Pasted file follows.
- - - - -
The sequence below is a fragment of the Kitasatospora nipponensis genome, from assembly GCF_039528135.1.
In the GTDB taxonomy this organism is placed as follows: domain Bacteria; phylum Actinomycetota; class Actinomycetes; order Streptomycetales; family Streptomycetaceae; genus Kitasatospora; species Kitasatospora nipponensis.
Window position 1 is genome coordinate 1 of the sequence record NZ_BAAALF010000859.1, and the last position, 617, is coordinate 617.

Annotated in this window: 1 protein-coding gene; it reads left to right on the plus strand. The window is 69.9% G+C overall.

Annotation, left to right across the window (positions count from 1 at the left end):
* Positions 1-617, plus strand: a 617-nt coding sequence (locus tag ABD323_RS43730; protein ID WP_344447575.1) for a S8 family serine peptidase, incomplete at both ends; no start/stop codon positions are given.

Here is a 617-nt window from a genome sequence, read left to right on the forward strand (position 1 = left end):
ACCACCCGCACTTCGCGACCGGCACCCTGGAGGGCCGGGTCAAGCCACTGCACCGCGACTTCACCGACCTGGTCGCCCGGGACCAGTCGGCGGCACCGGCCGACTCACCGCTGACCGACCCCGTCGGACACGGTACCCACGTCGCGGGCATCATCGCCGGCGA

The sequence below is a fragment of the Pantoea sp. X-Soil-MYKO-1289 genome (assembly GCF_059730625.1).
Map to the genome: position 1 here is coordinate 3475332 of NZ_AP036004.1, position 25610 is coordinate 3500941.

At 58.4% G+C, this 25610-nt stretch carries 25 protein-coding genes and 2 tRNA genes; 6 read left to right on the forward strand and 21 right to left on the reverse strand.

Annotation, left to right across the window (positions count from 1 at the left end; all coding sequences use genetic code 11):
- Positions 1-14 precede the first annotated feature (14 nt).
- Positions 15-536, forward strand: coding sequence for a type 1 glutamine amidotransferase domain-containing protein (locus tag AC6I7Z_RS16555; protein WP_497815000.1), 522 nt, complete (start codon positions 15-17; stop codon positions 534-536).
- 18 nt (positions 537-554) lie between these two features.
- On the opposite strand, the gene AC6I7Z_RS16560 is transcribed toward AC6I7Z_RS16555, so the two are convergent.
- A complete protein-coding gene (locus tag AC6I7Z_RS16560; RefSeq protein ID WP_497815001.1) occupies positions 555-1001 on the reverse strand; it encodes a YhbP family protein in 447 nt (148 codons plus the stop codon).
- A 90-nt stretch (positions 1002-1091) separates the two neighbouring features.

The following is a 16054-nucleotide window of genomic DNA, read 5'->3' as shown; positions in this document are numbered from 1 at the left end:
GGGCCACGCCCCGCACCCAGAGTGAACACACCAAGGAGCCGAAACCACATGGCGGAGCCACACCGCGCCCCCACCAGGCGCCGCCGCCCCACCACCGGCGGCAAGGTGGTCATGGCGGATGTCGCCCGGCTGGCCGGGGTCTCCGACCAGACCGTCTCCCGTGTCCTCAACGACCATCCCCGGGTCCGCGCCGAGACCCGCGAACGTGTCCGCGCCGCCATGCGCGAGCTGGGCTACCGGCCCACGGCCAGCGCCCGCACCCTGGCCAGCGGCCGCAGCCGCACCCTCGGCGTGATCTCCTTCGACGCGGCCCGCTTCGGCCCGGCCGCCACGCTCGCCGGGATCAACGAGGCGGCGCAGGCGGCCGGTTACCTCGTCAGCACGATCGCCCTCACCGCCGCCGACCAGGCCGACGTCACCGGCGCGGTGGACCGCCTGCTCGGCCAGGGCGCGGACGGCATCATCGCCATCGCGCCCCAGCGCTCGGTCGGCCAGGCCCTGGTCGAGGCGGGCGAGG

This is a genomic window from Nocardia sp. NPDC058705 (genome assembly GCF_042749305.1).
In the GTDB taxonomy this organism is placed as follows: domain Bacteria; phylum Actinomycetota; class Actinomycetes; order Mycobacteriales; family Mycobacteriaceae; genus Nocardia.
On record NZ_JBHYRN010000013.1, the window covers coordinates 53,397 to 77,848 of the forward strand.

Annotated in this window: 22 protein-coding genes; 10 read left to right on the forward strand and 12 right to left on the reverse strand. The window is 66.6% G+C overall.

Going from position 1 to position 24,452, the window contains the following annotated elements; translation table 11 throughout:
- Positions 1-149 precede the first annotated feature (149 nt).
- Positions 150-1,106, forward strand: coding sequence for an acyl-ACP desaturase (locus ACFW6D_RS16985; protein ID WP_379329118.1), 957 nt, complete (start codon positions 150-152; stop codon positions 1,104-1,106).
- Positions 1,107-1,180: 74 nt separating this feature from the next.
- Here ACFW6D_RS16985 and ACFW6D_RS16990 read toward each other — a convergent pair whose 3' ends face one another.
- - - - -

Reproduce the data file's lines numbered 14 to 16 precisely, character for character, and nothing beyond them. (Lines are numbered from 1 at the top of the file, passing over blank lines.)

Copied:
- Positions 15-536, forward strand: coding sequence for a type 1 glutamine amidotransferase domain-containing protein (locus tag AC6I7Z_RS16555; protein WP_497815000.1), 522 nt, complete (start codon positions 15-17; stop codon positions 534-536).
- 18 nt (positions 537-554) lie between these two features.
- On the opposite strand, the gene AC6I7Z_RS16560 is transcribed toward AC6I7Z_RS16555, so the two are convergent.